It is not “news” to report that the national recession has taken its toll on homeowners in the form of foreclosures. Even a casual observer can see that Petaluma is also suffering from the foreclosure tsunami.
In some of Petaluma’s neighborhoods, more and more homes are sprouting bank foreclosure notices…
or “”For Sale” signs–sometimes two…
Unoccupied homes can become an eyesore if they are not maintained or, even worse, they can become an attraction for vandals or squatters. In some cities, squatters have moved in and established utilities, thus living rent-free until discovered. Since banks take forever to put a property up for sale, squatters can live for up to 18 months before being evicted. For a TIme article on the situation in Stockton, Ca. (Click Here)
Fortunately, things have not gotten this bad in Petaluma. However, I do wonder if we may have more vacant homes than homeless people.
There is something you can do to help prevent a problem developing with an unoccupied home in your neighborhood.
City Code Enforcement
If there is a property in your neighborhood that you think is becoming a problem, you should contact Code Enforcement…
- Go to their Web Page and click on the link titled “On-line Complaint/Violation Form” (Preferred Method of Contact)
- In the alternative, call the Code Enforcement Complaint Line at 707-778-4469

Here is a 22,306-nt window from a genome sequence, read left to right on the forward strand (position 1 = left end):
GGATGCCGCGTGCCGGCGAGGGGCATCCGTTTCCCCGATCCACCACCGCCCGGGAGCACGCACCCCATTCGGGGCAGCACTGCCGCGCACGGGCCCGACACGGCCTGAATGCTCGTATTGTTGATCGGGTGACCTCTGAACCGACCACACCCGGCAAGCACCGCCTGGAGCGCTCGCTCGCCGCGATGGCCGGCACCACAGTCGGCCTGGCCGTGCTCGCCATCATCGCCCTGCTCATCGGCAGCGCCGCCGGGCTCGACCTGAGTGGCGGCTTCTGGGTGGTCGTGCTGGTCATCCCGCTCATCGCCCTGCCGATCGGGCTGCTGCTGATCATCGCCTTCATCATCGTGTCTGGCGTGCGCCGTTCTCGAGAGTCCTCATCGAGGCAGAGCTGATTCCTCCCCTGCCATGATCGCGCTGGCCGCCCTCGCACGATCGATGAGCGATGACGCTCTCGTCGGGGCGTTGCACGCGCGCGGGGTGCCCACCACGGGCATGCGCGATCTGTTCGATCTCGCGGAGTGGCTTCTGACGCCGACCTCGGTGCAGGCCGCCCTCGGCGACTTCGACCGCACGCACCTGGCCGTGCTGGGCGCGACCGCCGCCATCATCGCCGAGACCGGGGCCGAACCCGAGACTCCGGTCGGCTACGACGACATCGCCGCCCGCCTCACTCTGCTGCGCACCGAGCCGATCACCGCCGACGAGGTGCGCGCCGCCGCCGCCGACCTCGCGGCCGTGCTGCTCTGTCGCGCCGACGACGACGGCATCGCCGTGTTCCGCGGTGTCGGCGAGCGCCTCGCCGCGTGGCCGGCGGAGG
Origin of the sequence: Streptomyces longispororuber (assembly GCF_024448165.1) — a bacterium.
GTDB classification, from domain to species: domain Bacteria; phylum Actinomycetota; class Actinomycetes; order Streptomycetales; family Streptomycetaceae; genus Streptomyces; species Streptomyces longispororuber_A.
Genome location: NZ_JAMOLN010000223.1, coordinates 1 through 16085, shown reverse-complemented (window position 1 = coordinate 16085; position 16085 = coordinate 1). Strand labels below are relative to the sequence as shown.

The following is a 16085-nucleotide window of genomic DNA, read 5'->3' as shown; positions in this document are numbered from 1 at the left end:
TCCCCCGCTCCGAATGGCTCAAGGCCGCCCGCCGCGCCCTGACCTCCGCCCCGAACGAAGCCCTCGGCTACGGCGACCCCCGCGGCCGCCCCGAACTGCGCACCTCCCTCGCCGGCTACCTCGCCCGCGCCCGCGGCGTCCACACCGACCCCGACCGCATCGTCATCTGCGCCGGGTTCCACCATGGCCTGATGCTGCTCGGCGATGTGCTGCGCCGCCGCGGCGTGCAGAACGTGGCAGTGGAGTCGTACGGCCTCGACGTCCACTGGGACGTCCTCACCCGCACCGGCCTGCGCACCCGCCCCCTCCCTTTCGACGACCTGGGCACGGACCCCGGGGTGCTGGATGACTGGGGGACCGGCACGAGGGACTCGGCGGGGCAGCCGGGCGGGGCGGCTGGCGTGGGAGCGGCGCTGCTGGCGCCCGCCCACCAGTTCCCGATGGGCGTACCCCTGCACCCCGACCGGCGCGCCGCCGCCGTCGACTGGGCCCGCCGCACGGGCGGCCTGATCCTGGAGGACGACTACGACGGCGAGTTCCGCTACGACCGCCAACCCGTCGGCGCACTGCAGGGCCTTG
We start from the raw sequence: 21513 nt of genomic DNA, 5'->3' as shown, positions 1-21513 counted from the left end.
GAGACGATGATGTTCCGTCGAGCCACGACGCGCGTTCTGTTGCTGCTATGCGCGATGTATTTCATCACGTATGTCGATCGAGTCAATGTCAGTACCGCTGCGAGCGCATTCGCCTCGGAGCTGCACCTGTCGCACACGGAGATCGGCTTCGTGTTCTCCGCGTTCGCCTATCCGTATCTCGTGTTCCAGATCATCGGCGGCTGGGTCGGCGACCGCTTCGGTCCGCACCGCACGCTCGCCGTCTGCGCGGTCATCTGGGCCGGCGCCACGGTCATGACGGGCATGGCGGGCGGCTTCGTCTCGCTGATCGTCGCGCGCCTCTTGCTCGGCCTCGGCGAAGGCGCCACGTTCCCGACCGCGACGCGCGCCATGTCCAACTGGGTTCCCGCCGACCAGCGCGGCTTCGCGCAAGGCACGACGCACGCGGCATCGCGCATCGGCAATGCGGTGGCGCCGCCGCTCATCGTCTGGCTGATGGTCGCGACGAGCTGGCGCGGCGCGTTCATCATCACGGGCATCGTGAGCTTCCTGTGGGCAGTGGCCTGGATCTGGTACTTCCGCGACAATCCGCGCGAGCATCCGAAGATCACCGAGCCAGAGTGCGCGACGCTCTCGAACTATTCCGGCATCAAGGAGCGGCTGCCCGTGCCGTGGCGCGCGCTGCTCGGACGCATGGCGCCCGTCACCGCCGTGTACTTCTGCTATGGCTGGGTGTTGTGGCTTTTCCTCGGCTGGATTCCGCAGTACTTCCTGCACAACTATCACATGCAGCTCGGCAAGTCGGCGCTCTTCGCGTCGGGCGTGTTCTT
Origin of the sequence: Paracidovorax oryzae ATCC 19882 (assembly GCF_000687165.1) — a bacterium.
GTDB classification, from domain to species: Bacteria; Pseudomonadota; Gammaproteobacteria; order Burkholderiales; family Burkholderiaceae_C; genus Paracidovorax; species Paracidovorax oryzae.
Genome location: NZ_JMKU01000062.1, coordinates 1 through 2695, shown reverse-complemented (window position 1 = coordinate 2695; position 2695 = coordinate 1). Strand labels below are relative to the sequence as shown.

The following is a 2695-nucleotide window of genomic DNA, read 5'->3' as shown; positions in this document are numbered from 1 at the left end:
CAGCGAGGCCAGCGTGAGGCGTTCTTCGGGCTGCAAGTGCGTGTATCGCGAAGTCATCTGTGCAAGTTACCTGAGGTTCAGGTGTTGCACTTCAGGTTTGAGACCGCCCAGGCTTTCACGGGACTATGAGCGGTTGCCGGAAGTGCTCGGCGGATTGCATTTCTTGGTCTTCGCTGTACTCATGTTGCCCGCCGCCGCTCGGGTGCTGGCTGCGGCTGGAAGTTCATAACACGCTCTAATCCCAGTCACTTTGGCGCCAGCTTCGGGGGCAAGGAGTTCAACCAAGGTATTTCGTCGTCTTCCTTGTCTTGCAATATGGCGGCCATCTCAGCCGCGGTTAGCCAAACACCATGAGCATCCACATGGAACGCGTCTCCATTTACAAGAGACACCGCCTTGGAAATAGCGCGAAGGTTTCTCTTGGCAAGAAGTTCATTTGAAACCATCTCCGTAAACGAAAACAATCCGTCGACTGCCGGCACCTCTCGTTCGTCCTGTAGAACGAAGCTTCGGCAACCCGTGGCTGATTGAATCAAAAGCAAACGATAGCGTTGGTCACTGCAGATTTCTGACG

If you suspect drug and gang activity, call the Police Department directly at 707-778-4372.
If you have general questions, you can also contact Code Enforcement by e-mail at firstname.lastname@example.org
Citizen reporting is essential, as City staffing levels do not permit pro-active enforcement. The identity of those making inquiries or complaints is not disclosed. They “… have no problems being the bad guy, so you don’t have to. Due to our lack of staffing, we may not be able to address every complaint right away, but we will get to it…Keeping your neighborhood clean and maintained is one of the best ways to deter crime and keep your property values up.”
As an aside, while this article focuses on coping with problems with unoccupied houses, you should also contact Code Enforcement if you have concerns about a house that is occupied.
When to Report
If something does not look or seem right, feel free to contact Code Enforcement or the Police Department as outlined above. Some signs to look for include…
- Overgrown vegetation
- Weeds that haven’t been cut or pulled
- Piles of junk, trash and garbage.
Recently, a vacant home purchased in foreclosure was being remodeled for resale. The contractors left the house unattended with the front windows and garage door open–for two days. It was an open invitation for mischief. Fortunately, a neighbor decided to call the police on the second night and they came out and secured the property.
Another current case involves a vacant foreclosed property with open windows, curtains blowing outside the window, and an unsecured garage door. In addition, newspapers, flyers and new phone books can be observed littering the front sidewalk…
In closing, keep in mind that even when a complaint is addressed by the City, there are usually additional delays because the process of identifying the owner (usually a bank) is quite cumbersome. In some cities, such properties have become so numerous they have initiated legal action against the banks.
Let’s hope it does not come to that in Petaluma…